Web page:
2010 SIAM Annual Meeting, Pittsburgh, July 12–16

September 15, 2010

Just about everyone who attends the SIAM Annual Meeting turns out for the prize luncheon, a festive celebration of outstanding work at a variety of levels and in many different areas. Among those honored at this year's luncheon were Bernd Sturmfels (left) of the University of California, Berkeley, who gave this year's John von Neumann Lecture. Sturmfels, who titled his lecture "Algebra: From Linear to Non-Linear," was cited by the prize committee "for his key role in developing and applying algebraic and algebraic–geometric ideas to problems arising in biology, statistics, optimization, and the numerical computation of polynomial systems."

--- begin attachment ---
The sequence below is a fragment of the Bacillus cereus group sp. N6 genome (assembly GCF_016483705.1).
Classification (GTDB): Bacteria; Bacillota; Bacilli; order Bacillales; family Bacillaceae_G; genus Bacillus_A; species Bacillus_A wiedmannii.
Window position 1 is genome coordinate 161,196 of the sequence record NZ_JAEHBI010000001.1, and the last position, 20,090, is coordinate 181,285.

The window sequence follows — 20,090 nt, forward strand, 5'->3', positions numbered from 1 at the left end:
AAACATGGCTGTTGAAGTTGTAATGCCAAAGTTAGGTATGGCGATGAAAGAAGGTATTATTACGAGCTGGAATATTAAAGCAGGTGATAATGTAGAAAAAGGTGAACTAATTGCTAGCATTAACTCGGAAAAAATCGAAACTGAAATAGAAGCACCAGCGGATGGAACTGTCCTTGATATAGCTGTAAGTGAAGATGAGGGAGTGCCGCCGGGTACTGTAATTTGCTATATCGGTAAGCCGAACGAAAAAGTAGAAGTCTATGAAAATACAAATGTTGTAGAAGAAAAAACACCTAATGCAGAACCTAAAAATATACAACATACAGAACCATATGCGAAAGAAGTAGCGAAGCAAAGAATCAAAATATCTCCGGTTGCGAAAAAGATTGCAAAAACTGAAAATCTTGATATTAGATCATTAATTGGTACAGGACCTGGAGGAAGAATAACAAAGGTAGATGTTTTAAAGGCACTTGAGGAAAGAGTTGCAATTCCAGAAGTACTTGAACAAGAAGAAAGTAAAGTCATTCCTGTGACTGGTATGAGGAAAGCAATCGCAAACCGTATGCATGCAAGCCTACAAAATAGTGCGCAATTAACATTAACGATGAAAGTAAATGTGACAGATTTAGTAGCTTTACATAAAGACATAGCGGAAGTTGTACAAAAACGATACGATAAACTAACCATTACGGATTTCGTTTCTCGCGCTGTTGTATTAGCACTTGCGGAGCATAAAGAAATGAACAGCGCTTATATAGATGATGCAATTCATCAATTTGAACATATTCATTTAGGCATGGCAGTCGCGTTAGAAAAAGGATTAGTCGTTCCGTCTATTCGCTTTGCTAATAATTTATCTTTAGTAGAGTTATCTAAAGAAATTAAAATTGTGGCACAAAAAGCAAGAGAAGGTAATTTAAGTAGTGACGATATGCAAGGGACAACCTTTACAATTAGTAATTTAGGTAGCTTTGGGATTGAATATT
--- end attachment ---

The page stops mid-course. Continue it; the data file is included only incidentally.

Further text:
Recognized for contributions of a completely different nature was Martin Grötschel (pictured at right), the 2010 recipient of the SIAM Prize for Distinguished Service to the Profession. Grötschel, vice president of ZIB (the Konrad-Zuse-Zentrum für Informationstechnik Berlin) and a professor at the Technische Universität Berlin, received the prize "in recognition of his visionary, indefatigable, global leadership in application-driven mathematics research. The most concrete realization of his vision of mathematics as an indispensable ingredient in technological progress is the Berlin institute MATHEON, which he founded in 2002, and which, as director for its first seven years, he guided to a new, internationally recognized model of a mathematics research center." Grötschel's contributions include invited addresses at many meetings, as well as articles for SIAM News (on MATHEON and on applications of combinatorial optimization, which is among his research interests). He is the current secretary of the International Mathematical Union.

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